Familiarity is a nice thing, isn’t it? That pair of shoes you know aren’t going to rub, or the coat you’re sure won’t let the cold in. Having something reliable on your side is comforting, leaving you safe in the knowledge that you’ll be looked after and won’t be let down.
It’s what I’ve been getting from the Octavia vRS recently. It has quickly become my go-to for all kinds of jobs; motorway slogs up and down the country, trips to the local tip and even a run to the airport. It’s my comfortable pair of shoes.
I’ve just been bowled over by how multifaceted it is, in truth. Despite being on the smaller end of the estate car size spectrum its boot exceeds that of much larger rivals and because it’s deep and square, it’s up to the job of carrying all kinds of things. The entire car is relatively low, too, so getting heavier items in – or asking the dog to jump aboard – is really easy.
And I think that ease-of-use is what the Skoda does really well. It’s not over-burdened with systems and the ones which are there can be easily deactivated. I frequently switch off the lane-keep assist – which ‘steers’ you back into the centre of the lane should it think you’re straying to one side or the other – as it can be a little confused by narrow roads or cars parked at the side of the lane you’re in. This isn’t an Octavia-centred issue, either, most vehicles fitted with it struggle with the same problems. On the motorway it’s excellent, but around town, it’s just not as you’d like it.
So with some other cars switching it off requires a full day’s worth of trawling through menus and settings. The Skoda? Two presses of a steering wheel-mounted button and you’re done. It means you can easily switch it back on at a moment’s notice, too.
This is how lane assist controls should be made. Two presses. No menus or hold-downs. The best I’ve seen pic.twitter.com/USGu9l37qX
— Jack Evans (@jackrober) November 29, 2021
It’s a common theme across the whole car. Whereas other Volkswagen Group cars have ditched buttons entirely, Skoda has kept some of the key ones in. Physical controls for the heated rear screen or forward blowers make a huge difference in the winter and save you from having to go through the screen’s menus. When it’s cold, you just want to get the screens cleared and get moving, right?
All of these aspects have meant that I’m really quite familiar with how the car works and operates. Of course, having a six-speed manual gearbox is about as familiar as you can get and even though I’ve sometimes lamented that third pedal – mainly when stuck in crawling M25 traffic – I think I’d opt for the manual ‘box if I were choosing my own vRS. I love the added engagement that it brings and it also allows you to really enjoy the 2.0-litre turbocharged petrol engine to the best of its abilities. Though it’s brawny in the mid-range, it’s still an engine that loves to be revved out, so having complete control of the gears allows you to fully exploit this.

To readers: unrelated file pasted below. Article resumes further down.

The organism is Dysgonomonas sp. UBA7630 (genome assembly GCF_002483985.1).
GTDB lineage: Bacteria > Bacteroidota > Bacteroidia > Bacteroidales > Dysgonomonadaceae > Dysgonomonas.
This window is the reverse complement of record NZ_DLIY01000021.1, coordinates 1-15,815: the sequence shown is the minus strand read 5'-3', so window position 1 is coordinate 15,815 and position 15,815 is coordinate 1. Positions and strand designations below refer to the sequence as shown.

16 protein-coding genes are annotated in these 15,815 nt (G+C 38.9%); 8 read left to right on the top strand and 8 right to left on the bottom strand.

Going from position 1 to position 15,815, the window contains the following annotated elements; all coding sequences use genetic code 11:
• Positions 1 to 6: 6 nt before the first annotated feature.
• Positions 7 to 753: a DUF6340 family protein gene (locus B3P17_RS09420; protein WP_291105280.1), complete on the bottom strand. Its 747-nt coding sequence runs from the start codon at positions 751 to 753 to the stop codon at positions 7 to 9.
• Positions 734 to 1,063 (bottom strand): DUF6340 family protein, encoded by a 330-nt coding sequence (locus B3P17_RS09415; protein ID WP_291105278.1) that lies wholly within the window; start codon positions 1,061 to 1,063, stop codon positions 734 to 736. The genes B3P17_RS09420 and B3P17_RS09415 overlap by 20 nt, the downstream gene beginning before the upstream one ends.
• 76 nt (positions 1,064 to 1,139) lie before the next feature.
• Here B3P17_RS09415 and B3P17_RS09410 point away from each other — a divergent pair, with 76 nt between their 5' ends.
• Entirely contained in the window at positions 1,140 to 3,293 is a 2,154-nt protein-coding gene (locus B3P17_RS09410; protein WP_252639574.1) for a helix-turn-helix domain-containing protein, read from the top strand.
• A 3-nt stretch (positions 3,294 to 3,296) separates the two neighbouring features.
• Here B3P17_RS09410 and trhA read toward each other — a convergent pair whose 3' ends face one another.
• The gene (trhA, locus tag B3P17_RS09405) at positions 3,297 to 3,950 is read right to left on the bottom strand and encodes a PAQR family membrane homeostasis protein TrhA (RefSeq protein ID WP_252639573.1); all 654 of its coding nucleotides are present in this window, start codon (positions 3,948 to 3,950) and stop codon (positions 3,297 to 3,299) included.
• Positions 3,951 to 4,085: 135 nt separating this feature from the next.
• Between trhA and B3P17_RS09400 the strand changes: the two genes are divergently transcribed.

Nothing says ‘quiet Friday’ quite like an evening jet wash trip pic.twitter.com/mHvoWvcU9O
— Jack Evans (@jackrober) November 19, 2021
Have there been any issues? Well, despite having spoken to other people with an Octavia vRS who have reported a multitude of problems with the infotainment screen, ‘mine’ hasn’t missed a beat. It once got a little stuck with Apple CarPlay, but it figured this out in a few minutes and we were away. On a particularly grimy day recently the forward collision alert did throw up an error, but I believe this to be down to the forward sensor becoming covered in muck. A jet wash later and everything was back to normal. I’ll admit that these features shouldn’t be sent off-track by a little bit of British road grime, but the Octavia isn’t a car heavily reliant on them in order to move forward – after all, there’s still a human behind the wheel.
On a particularly icy day, I was quite impressed by the traction I got from the vRS too. It’s just front-wheel-drive, after all, and with relatively performance-orientated tyres, I thought it might end up stuck fast, but that wasn’t the case. I think that with a set of winter tyres fitted it could be seriously good on snow and ice, in fact.
I’ve also yet to break the magical 50mpg barrier, despite having got the heady heights of 48. It might sound quite dull, but seeing a car with 242bhp manage it would be quite the achievement. I’ve got plenty of miles to get done over Christmas, so I’m hoping I’ll be able to nail it down then.
But in the meantime, the Octavia continues to be a familiar and reliable friend. You can never have too many of those, right?
Model: Skoda Octavia vRS Estate
Model as tested: Octavia vRS Estate
Price as tested: £32,285
Engine: 2.0-litre turbocharged petrol
Max speed: 155mph
0-60mph: 6.6 seconds
Emissions: 159-177g/km CO2